'Warehouse of death': Death toll among evacuated residents climbs to 7 as of Saturday
INDEPENDENCE – Multiple agencies are now involved in an investigation into a massive, makeshift shelter where hundreds of nursing home residents were crammed into tight living spaces to ride out Hurricane Ida. Four people died at the facility in the days following the storm, and more than a dozen were sent to the hospital.
Friday, the WBRZ Investigative Unit spoke to a resident who was in the warehouse and described the conditions.
"It was a warehouse of death...hot, stuffy, smelly, scary, and dangerous," resident Wade Heaton said. "We only got fed once a day if we were lucky."
Heaton recalled staff telling them they needed to pack enough clothes for three days to escape Ida's wrath. The home he was staying in was located in New Orleans.
"It was one of the most inhumane, I kept thinking I was in limbo," Heaton said. "What time it was. What day it was. Sometimes we'd get answers. What it reminded me of was concentration camps of World War II."
Day-long rescues unfolded Thursday at the factory warehouse that a Baton Rouge businessman tried to use as a shelter.
State regulators told the WBRZ Investigative Unit Thursday that more than 800 nursing home residents from seven facilities in Orleans, Lafourche, Jefferson and Terrebonne parishes were taken to the Independence warehouse in Tangipahoa Parish. The nursing home managers were hoping to turn the facility into a mass shelter. Four of the 850 people there died; 14 others needed medical attention and 850 were rescued Wednesday and Thursday.
Saturday, two more deaths among those residents were reported bringing the total death toll to 6.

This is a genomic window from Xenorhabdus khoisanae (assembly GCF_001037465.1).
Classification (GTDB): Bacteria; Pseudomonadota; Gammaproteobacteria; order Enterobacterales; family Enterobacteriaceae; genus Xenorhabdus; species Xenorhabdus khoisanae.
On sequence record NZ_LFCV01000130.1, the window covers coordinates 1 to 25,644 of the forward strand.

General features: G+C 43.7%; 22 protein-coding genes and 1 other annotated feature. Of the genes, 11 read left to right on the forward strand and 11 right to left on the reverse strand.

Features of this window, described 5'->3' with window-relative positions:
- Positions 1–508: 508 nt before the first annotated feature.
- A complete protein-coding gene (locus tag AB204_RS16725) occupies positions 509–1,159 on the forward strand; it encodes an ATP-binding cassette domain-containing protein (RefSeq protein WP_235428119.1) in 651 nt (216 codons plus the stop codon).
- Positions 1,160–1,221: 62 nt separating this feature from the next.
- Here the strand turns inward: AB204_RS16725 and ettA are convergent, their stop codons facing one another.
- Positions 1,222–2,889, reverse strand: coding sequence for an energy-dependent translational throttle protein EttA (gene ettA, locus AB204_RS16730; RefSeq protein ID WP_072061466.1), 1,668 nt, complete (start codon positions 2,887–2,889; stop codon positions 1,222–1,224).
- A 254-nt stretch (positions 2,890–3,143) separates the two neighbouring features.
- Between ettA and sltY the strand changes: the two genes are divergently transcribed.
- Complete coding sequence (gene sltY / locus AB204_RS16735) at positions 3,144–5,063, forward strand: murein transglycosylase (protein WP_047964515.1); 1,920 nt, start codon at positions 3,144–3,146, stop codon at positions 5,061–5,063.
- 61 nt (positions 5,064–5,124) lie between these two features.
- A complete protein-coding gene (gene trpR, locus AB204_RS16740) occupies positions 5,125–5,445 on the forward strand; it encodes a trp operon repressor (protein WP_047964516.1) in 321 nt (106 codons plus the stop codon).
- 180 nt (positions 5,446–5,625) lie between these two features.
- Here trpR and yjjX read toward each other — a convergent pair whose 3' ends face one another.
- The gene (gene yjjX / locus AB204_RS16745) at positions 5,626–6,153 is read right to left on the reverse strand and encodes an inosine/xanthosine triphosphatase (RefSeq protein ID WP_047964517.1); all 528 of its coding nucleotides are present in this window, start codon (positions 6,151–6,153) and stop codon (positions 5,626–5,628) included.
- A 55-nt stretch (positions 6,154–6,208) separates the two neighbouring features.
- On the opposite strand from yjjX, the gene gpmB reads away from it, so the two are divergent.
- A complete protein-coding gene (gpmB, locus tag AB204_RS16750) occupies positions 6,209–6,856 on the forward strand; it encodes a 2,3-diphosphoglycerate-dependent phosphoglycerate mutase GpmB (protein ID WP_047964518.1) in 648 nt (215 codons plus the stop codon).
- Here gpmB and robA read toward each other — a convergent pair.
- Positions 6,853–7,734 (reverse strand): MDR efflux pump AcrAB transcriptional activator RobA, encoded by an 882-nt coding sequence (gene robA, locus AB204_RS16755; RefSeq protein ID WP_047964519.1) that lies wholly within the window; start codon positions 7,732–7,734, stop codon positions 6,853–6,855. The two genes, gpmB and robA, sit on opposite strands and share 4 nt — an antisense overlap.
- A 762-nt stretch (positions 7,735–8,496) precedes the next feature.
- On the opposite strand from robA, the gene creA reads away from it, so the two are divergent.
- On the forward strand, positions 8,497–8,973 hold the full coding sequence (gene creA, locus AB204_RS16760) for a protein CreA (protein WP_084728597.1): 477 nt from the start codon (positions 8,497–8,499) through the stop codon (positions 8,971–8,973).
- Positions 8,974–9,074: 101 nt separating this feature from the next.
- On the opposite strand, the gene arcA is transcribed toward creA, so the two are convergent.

Vehicles were later seen dropping off some of the evacuees at the field house on LSU's campus Thursday afternoon. Others were taken to nursing homes and special needs shelters across the state.
On Friday, Louisiana State Police said it had investigators looking into the situation in coordination with the Louisiana Department of Health and state Attorney General's Office. That afternoon, troopers had placed crime scene tape around the Independence warehouse, blocking access to the building.
“Our goal will be to determine who decided to move these patients to this apparently unsafe and potentially inappropriate facility. We wish to determine who authorized that these patients be moved to that facility, who oversaw the movement, who later turned away career staff members of the Louisiana Department of Health when they attempted to look into this situation. And why did the Police Chief and the Sheriff state an investigation was not needed,” Attorney General Jeff Landry said in statement Friday. “How exactly did these deaths occur?”
The Louisiana Department of Health said it had "significant concerns" about the conditions at that facility earlier this week. The department said it was prevented from conducting a full assessment when inspectors were "expelled" from the property Tuesday.
"We're going to do a full investigation into whether the owner of the facilities failed to keep residents safe and whether he intentionally obstructed efforts to check in on them and determine what conditions were in the shelter," Governor Edwards said during a news conference Thursday evening. "And if warranted, we will take aggressive legal action against any responsible parties."
The health department was later able to confirm that water entered the building, and the shelter encountered problems with its generators. The local coroner has not determined definitive causes of death at this time but has classified three of the deaths as storm-related.
The nursing home residents were taken to the makeshift shelter last Friday and, after the storm’s landfall, complaints started rolling in.
All seven facilities where residents were sent from – River Palms Nursing and Rehab; South Lafourche Nursing and Rehab; Maison Orleans Healthcare Center; Park Place Healthcare Nursing Home; West Jefferson Health Care Center; Maison DeVille Nursing Home; and Maison DeVille Nursing Home of Harvey – are all owned or associated with Bob Dean, a Baton Rouge businessman.
Phones went unanswered at one of the offices Dean owns in Baton Rouge.
The WBRZ Investigative Unit uncovered Dean recently filed a lawsuit related to a dispute about the purchase of a Rolls-Royce. It has since been settled outside court.
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